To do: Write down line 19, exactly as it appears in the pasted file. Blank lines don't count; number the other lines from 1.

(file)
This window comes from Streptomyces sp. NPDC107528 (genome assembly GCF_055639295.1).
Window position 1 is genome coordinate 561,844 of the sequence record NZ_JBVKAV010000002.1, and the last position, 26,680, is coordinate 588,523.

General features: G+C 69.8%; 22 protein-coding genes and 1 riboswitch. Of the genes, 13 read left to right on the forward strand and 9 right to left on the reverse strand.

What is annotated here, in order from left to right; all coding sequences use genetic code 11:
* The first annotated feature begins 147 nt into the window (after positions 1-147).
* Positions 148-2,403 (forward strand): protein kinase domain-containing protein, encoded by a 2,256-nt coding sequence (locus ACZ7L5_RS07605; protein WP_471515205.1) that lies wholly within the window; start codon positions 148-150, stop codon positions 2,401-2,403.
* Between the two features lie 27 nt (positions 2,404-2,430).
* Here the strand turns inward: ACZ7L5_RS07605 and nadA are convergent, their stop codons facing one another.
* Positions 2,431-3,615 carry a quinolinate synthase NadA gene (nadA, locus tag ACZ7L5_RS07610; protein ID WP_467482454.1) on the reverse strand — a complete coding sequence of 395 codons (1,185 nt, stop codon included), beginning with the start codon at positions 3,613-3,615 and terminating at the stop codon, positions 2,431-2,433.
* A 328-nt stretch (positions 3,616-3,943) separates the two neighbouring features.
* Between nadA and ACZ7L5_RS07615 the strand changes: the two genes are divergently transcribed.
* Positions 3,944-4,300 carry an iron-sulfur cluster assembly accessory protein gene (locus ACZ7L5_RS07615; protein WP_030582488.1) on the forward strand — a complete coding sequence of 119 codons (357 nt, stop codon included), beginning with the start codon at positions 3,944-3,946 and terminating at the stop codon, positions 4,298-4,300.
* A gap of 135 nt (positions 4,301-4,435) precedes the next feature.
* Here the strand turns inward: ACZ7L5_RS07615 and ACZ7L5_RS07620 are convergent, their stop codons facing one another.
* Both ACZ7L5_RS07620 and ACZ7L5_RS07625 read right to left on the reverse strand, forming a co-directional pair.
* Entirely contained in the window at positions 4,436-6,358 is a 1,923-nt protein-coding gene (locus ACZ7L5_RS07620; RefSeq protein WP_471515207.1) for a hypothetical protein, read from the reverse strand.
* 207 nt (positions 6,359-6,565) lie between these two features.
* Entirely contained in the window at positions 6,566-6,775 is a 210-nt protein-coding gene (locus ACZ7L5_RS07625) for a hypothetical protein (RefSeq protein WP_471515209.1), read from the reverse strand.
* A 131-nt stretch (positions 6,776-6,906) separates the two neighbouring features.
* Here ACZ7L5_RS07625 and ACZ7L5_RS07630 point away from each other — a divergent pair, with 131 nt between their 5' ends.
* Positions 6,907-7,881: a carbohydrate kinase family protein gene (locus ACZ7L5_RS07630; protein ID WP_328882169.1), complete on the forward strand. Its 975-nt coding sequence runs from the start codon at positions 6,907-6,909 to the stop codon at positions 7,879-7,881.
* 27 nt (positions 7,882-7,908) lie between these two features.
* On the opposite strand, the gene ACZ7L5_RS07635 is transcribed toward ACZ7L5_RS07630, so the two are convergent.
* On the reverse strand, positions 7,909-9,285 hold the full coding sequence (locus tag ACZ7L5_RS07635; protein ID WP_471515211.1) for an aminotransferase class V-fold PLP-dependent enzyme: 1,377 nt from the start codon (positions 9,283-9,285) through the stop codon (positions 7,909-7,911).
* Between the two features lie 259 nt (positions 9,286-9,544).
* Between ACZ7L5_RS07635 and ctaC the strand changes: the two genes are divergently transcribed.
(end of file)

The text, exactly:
* A 131-nt stretch (positions 6,776-6,906) separates the two neighbouring features.